BitcoinBTCUSD –2.66% and other cryptocurrencies slid back on Monday after rallying over the weekend. Digital asset investors are not immune to the fear of recession that has shaken wider markets, and the week ahead holds key catalysts that could see more volatility.
The price of Bitcoin fell 3% over the past 24 hours and was holding around $20,500, having traded near $22,000 after a Friday rally that continued over the weekend. The largest digital asset continues to change hands at less than one-third its all-time high near $69,000, reached in November 2021, but is well above the $18,000 bottom that was hit during the trough of a selloff in mid-June.
Other cryptos saw declines, too. EtherETHUSD –3.16% , the second-largest token after Bitcoin, lost 3% to below $1,150. Smaller cryptos or “altcoins” were similarly lower, with Solana and CardanoADAUSD –4.93% each shedding 3%, while “memecoins”—initially intended as internet jokes— DogecoinDOGEUSD –5.66% and Shiba InuSHIBUSD –3.04% slipped 4% and 2%, respectively.
It has been a rough ride for digital assets this year, with the market capitalization of cryptos tumbling to $920 billion from nearly $3 trillion in November 2021 as many if not most tokens lost upward of two-thirds of their value.
Drawdowns in prices have led to cracks in the crypto ecosystem, such as the meltdown of stablecoin Terra, breakdowns at lenders including Celsius and Voyager Digital, and the collapse of a major hedge fund threatening wider contagion.
But crypto’s correlation to stocks is to blame for most of the year’s declines. While Bitcoin and its peers should in theory trade independently of mainstream finance, they have shown to be correlated to other risk-sensitive assets like stocks, and especially tech stocks. And stocks are in a bear market, with the tech-heavy Nasdaq index losing 27% so far this year while the wider S&P 500 has slid 19%.
“The downtrend in the crypto market persists, due to increased fears of an incoming recession. The Google search volume of recession has skyrocketed in recent weeks,” Marcus Sotiriou, an analyst at digital asset broker GlobalBlock, wrote in a note.
Investors are nervous about the possibility of an economic slowdown. Facing the highest inflation in decades, the Federal Reserve has already moved to clamp down on red-hot prices with tighter monetary policy. The fear is that more aggressive interest-rate increases could dent economic demand to the point of spurring a recession.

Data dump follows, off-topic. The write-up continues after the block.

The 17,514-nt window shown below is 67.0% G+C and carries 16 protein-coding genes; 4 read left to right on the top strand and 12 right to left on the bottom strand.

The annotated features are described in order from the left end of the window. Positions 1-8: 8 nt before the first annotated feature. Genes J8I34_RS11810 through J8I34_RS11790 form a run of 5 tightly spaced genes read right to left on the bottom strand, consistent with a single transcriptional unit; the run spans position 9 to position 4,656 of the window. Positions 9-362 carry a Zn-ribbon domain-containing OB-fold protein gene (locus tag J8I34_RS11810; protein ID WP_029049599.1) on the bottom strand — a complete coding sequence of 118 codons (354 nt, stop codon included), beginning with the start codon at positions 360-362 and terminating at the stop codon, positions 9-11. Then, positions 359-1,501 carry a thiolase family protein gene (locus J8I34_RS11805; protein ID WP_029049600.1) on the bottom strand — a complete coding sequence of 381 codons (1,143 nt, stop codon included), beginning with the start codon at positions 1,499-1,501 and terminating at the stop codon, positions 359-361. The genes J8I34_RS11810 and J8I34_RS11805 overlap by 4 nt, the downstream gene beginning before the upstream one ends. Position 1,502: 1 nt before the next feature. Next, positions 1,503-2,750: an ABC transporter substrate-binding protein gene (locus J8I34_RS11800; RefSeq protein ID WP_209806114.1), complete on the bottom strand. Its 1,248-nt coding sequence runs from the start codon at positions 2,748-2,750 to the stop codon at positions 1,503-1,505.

News in the week ahead could provide more clarity on the inflation picture and how companies view the economy—which may be catalysts for stocks and cryptos alike. U.S. consumer-price inflation (CPI) data is set to be released Wednesday, with expectations that inflation will push to a new 40-year high of 8.8% year-over-year.
“The market seems to be bracing for potentially shocking numbers on Wednesday,” wrote Yuya Hasegawa, an analyst at crypto exchange Bitbank, in a note. “Bitcoin’s upside will likely be limited until then and its outlook for the latter half of the week will also depend on the results of the CPI.”
This week will also usher in the start of earnings season. Thursday sees Wall Street heavyweights lead the charge, with results from JPMorgan Chase (ticker: JPM) and Morgan Stanely (MS), before Citi (C) and BlackRock (BLK) on Friday.
“This is a very important season (aren’t they all) as the collapse in equities so far in 2022 is largely due to margin compression and not really earnings weakness,” wrote Jim Reid, a strategist at Deutsche Bank, in a note.
Solid earnings could signal that the economy is healthier than investors have feared. But that could be a doubled-edged sword; if the economy remains strong, the Fed has little reason to slow down the tightening of monetary policy, while wobbles in the economy could temper the pace of interest-rate hikes.
Nevertheless, even if investors get what they want from the inflation data and earnings, Bitcoin still faces a ceiling, according to Hasegawa, who has a weekly target range on the largest crypto of $12,000 to $24,000.
“A breakout from the current range is still unlikely even if the inflation data turns out to be significantly lower than expected,” the analyst wrote. Hasegawa noted that Bitcoin miners—who have been under pressure from higher energy prices and lower crypto prices—have been consistently adding deposit to exchanges, signalling more sell pressure ahead.
“And Bitcoin’s 200-week moving average, which is currently at around $22,600, seems to be a strong resistance for the price,” Hasegawa added.